Sermon for Pentecost + 20, October 26, 2014, Reformation Sunday
Lev. 19:1-2, 15-18
The Lord spoke to Moses, saying:
Speak to all the congregation of the people of Israel and say to them: You shall be holy, for I the Lord your God am holy.
You shall not render an unjust judgment; you shall not be partial to the poor or defer to the great: with justice you shall judge your neighbor. You shall not go around as a slanderer among your people, and you shall not profit by the blood of your neighbor: I am the Lord.
You shall not hate in your heart anyone of your kin; you shall reprove your neighbor, or you will incur guilt yourself. You shall not take vengeance or bear a grudge against any of your people, but you shall love your neighbor as yourself: I am the Lord.
When the Pharisees heard that he had silenced the Sadducees, they gathered together, and one of them, a lawyer, asked him a question to test him. “Teacher, which commandment in the law is the greatest?” He said to him, “‘You shall love the Lord your God with all your heart, and with all your soul, and with all your mind.’ This is the greatest and first commandment. And a second is like it: ‘You shall love your neighbor as yourself.’ On these two commandments hang all the law and the prophets.”
Now while the Pharisees were gathered together, Jesus asked them this question: “What do you think of the Messiah? Whose son is he?” They said to him, “The son of David.” He said to them, “How is it then that David by the Spirit calls him Lord, saying,
‘The Lord said to my Lord,
“Sit at my right hand,
until I put your enemies under your feet”‘?
“If David thus calls him Lord, how can he be his son?” No one was able to give him an answer, nor from that day did anyone dare to ask him any more questions.
The Ebola outbreak has now claimed over 10,000 lives. It has us all worried. It is so invisible and so deadly. But we can be thankful, in our times to have science. We can look in a microscope at a blood sample and see the snake-like virus. And, perhaps by some time next year there may even be an effective vaccine. Science has made tremendous advances.
The Scientific Method
The vast majority of people have enough sense, these days, to appreciate and admire the scientific method. It is fact-based; evidence-based. Long gone are the days of theories like “spontaneous generation” – they used to believe that old rags and dark rooms spontaneously generated rats. We know better now. Only politics does that.
But the scientific world view had a struggle. In the days of Galileo, no matter what the telescope saw and no matter how the math worked out, powerful people still clung to the belief that the earth was the center of the universe.
Galileo’s observations confirmed the work of Copernicus who came before him. It is now hard to imagine what a dramatic change people had to make in their thinking to stop imagining that the earth at the center, and instead, was simply one planet among many orbiting the sun. Copernicus’ “heliocentric model” was nothing short of revolutionary.
The Protestant Copernican Revolution
This weekend we Protestants remember and celebrate the Protestant Reformation of the 16th century. In two years it will be exactly 500 years since, as the story tells it, Martin Luther posted his 95 theses on the Wittenberg castle door, calling for a debate that set in motion what we might call a “Copernican revolution” – a radical change of views.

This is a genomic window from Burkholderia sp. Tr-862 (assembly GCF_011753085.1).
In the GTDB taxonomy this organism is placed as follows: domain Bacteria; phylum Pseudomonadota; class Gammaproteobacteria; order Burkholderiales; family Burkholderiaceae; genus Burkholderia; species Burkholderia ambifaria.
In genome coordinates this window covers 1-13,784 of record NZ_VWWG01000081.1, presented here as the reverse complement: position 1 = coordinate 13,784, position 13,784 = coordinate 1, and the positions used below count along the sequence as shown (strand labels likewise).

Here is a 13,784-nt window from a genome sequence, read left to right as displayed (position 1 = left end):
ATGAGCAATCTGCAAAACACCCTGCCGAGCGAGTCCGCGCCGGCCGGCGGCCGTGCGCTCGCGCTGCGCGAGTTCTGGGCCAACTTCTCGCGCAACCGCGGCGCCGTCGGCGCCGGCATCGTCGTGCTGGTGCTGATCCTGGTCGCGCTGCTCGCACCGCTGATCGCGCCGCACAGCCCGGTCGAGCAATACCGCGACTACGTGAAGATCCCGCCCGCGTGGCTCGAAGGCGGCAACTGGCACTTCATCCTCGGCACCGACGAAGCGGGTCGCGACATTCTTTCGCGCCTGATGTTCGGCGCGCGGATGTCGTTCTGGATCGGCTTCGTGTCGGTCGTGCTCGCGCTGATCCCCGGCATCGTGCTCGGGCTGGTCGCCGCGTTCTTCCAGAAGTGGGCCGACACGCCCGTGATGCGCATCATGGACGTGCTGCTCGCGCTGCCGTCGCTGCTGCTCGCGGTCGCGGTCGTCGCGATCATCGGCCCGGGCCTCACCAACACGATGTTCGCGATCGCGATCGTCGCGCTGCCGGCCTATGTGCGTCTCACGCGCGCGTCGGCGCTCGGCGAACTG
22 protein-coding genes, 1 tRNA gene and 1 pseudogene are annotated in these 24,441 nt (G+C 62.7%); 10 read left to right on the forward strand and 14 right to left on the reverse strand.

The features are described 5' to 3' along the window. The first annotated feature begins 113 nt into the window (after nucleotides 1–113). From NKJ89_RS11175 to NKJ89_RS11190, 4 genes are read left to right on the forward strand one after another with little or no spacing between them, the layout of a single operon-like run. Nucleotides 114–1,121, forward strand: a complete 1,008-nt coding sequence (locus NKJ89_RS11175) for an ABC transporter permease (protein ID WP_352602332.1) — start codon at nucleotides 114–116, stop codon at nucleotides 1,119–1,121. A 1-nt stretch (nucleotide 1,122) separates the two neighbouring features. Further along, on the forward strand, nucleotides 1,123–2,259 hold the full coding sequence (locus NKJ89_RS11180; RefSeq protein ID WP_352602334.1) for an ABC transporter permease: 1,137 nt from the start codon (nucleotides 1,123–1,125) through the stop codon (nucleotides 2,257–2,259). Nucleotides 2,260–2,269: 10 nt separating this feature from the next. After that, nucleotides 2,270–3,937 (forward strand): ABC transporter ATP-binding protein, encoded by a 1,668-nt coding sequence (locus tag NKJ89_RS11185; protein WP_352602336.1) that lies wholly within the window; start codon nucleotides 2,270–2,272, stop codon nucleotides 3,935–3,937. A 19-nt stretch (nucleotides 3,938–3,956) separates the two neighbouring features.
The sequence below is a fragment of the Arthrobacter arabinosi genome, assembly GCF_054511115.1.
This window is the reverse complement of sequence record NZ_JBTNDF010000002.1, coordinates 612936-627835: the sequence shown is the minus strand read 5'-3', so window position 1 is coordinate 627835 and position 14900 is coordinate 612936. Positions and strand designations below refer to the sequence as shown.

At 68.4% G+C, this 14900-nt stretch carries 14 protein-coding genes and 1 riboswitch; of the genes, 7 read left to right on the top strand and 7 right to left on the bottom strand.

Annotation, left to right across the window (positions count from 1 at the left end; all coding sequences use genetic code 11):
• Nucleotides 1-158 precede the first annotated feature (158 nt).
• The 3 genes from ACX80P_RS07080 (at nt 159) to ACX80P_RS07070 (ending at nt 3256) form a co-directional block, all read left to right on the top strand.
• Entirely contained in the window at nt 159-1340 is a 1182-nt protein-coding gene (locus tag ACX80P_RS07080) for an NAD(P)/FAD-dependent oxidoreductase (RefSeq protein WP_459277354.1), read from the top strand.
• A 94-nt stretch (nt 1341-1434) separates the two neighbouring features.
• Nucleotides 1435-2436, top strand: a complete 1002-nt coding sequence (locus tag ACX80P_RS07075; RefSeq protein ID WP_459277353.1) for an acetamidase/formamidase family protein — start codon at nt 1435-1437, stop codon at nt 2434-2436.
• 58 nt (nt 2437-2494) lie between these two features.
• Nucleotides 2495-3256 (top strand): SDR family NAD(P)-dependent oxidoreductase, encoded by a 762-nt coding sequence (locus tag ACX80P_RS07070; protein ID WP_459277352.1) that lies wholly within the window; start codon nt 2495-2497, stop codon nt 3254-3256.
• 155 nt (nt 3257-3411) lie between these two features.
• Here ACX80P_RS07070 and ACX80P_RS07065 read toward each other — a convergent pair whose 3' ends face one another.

Like the findings of Copernicus and Galileo, Luther’s views were also resisted by powerful forces. Unlike Copernicus and Galileo, Luther and other reformers like John Calvin did not appeal to scientific evidence to support their views, but rather to scripture.
Ironically, the powerful forces who were resisting changing views also had scripture on their side.
Now, I think it is sophomoric and lazy to simply throw up your hands at this point, and say, “Well, there you go; people can make scripture say anything they want” – as if that means we cannot find anything reliable or useful in scripture, as many claim today.
At the same time, it is helpful to acknowledge that there have been times when people of insight have noticed that the path “the herd” has been following is going nowhere; that a change of direction is require; that a Copernican Revolution is necessary.
Rare people of insight have known that majorities can be wrong, regardless of how much power they have. Even a majority view on what the scriptures mean can be wrongheaded and therefore headed in the wrong direction.
“You don’t get it”
I do not know if Copernicus or Galileo ever said to their detractors: “you fellas just don’t get it,” but if they were doing their work today, they probably would. That phrase is a bit arrogant, but sums it up. When someone can stare the facts right in the face and not see the conclusion, there is something there that they are just not getting.
I am so glad Jesus never said “You all just don’t get it” but I imagine he felt like it many times. He actually did come close once. He was so frustrated with the religious leaders of his day who believed their religious duties gave them an excuse to ignore human need that he said,
“Woe to you, scribes and Pharisees, hypocrites! For you tithe [your spices], and but neglected the weightier matters of the law: justice and mercy and trust. It is these you ought to have practiced without neglecting the others. You blind guides! You strain out a gnat but swallow a camel!” (Matt 23:23-24)
You can almost hear him thinking “You just don’t get it.” Jesus did everything he could to help people “get it” about who God is and what God wants from us. He told stories – parables – comparing the kingdom of God to all kinds of situations in the hope that the light would come on for us and we would have an epiphany, an “ah-ha” moment, and finally “get it.”
The Literalness Proclivity
But people are funny. I guess we always have been. I think the biggest obstacle to “getting it” has been the same for centuries. We humans have an odd proclivity to over-literalize. It is like we have a compulsion to be natural-born fundamentalists. I believe this was true of the people Jesus was in conversation with, and just as true centuries later of the church that gave Galileo such a problem.